Sunday, June 04, 2006

Exciting learning

From Crooked Timber I learnt of these University of California at Berkeley microeconomics lectures available in mp3 format. They are presented by Gordon Rausser and supplemented with lecture powerpoints, a course syllabus, problem sets, past exams – the lot.

I listened to a couple of them today- they are good. Rausser, an agricultural economist, makes abstract theory specific and he engages his audience – listening has pedagogic value.

This technology will revolutionalise teaching in universities over the next decade. Video casts are even better (the visual plus verbal package arrives as a single input) and presentations on purchased DVD will become more common.

Moreover, this trend is a positive not a threat. Instructors can learn to improve presentation skills and students gain access to the best brains in a discipline (there are 30 courses broadcast from Berkeley and a Special Events archive here could keep you thinking for a year).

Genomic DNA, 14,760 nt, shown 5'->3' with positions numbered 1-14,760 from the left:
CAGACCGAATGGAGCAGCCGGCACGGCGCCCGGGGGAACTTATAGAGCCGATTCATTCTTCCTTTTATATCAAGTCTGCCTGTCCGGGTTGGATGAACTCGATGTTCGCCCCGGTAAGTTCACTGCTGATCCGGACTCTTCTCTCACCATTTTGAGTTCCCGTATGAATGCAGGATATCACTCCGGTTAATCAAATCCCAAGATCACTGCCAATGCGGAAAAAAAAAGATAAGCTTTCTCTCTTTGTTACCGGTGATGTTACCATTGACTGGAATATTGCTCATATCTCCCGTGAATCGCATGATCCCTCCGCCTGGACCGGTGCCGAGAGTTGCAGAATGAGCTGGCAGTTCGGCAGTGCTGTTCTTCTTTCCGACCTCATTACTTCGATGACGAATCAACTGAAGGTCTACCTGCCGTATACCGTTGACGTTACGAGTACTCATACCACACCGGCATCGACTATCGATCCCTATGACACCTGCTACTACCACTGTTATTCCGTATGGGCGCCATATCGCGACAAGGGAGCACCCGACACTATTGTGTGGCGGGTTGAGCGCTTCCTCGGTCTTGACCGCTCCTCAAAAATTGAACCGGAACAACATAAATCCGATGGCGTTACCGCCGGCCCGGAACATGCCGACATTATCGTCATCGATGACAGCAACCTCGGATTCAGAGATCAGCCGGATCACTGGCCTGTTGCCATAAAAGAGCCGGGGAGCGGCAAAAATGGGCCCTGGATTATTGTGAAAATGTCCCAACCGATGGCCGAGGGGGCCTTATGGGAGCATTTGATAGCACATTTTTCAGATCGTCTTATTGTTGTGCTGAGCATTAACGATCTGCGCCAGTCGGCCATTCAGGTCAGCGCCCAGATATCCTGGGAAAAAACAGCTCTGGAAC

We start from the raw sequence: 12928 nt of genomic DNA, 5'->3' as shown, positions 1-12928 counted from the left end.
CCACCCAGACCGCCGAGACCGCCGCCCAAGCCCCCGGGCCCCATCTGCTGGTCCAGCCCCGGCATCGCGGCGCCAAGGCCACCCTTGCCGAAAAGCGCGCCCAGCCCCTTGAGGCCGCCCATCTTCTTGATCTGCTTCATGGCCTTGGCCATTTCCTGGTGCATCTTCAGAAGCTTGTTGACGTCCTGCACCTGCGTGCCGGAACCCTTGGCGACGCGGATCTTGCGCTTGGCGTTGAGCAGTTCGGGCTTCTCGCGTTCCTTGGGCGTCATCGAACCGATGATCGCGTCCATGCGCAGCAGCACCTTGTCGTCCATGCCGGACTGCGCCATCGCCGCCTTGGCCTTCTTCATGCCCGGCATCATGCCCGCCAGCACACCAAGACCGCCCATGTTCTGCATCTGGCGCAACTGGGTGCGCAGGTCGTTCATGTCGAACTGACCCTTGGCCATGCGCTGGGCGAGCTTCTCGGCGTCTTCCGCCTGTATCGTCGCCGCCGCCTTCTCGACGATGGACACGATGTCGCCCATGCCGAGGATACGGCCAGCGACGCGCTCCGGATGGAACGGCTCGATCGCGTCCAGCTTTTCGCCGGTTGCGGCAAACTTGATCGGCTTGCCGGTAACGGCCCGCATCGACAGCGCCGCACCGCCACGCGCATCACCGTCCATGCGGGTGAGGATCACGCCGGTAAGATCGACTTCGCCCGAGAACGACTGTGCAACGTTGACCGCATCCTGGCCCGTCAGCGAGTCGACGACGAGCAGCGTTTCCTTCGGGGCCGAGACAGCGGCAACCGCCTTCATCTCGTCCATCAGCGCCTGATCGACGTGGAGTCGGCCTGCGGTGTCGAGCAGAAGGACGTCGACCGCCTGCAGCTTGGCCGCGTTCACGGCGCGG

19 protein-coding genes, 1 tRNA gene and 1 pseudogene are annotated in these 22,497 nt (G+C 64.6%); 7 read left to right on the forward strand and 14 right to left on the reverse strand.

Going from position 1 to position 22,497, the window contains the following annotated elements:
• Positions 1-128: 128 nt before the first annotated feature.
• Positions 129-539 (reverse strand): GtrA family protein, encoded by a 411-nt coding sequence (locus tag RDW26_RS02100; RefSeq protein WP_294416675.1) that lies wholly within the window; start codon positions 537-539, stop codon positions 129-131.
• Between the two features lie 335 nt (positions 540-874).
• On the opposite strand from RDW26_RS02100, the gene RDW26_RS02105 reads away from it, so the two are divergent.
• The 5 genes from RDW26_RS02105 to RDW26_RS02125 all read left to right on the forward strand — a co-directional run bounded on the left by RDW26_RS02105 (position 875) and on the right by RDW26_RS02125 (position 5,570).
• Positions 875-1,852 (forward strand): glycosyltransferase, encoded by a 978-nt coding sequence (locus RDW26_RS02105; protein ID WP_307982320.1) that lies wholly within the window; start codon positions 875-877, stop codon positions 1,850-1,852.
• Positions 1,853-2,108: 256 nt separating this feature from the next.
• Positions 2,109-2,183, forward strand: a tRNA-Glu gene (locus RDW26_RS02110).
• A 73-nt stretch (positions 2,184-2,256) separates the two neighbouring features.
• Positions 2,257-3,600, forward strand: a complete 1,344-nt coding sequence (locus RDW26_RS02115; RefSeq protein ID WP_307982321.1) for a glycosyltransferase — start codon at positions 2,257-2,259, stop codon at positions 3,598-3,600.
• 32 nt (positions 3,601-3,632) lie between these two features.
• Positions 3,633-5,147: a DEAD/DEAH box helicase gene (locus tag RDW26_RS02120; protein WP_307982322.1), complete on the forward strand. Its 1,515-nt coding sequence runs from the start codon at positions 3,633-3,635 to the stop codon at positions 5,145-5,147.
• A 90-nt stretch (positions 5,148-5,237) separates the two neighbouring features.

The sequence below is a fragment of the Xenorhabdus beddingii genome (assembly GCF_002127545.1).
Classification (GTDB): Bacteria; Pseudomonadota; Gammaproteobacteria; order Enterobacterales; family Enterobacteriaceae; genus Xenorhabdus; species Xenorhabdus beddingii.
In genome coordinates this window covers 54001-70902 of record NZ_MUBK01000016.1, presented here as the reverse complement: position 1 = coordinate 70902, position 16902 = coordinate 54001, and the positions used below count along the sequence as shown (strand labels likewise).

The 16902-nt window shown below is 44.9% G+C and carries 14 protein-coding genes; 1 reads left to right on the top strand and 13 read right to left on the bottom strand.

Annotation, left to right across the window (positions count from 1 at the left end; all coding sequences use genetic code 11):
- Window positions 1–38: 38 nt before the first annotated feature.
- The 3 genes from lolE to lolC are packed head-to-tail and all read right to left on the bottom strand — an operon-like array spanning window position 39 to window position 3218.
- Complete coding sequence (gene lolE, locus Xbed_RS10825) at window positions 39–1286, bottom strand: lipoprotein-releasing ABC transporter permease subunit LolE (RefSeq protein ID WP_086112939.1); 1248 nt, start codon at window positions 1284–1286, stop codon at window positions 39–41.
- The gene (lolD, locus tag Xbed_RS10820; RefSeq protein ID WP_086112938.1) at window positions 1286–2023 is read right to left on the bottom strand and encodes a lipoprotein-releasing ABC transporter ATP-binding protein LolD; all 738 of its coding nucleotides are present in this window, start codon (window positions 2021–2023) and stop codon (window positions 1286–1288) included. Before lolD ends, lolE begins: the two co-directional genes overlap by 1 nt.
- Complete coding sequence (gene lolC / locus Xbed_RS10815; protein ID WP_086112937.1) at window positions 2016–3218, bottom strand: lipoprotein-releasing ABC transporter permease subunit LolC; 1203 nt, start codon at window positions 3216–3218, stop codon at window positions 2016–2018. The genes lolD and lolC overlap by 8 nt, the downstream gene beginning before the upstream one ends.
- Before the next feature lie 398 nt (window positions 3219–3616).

The US takes much flack these days and, because it is an open society, is good at criticizing itself. But in many areas – economics for certain – US universities are leading the world in teaching and research.

Digression: I got diverted from writing this post by listening to a delightful poetry session by one of my favorite ‘beat’ poets, Lawrence Ferlinghetti, who made a Lunch Poems presentation available in the Special Events archive. Ferlinghetti is 85 years old – he doesn’t sound it - these poems are about love, astronomy, politics and ecology. Much fun, much pathos and some San Franciscan beat nostalgia. I particularly enjoyed an engaging tribute to Ezra Pound and Ferlinghetti's history of flight. Take 45 minutes and listen.

Speakers in the same series of Special Events include Daniel Ellsberg, Robert Reich, Bill Clinton and George Soros.

No comments: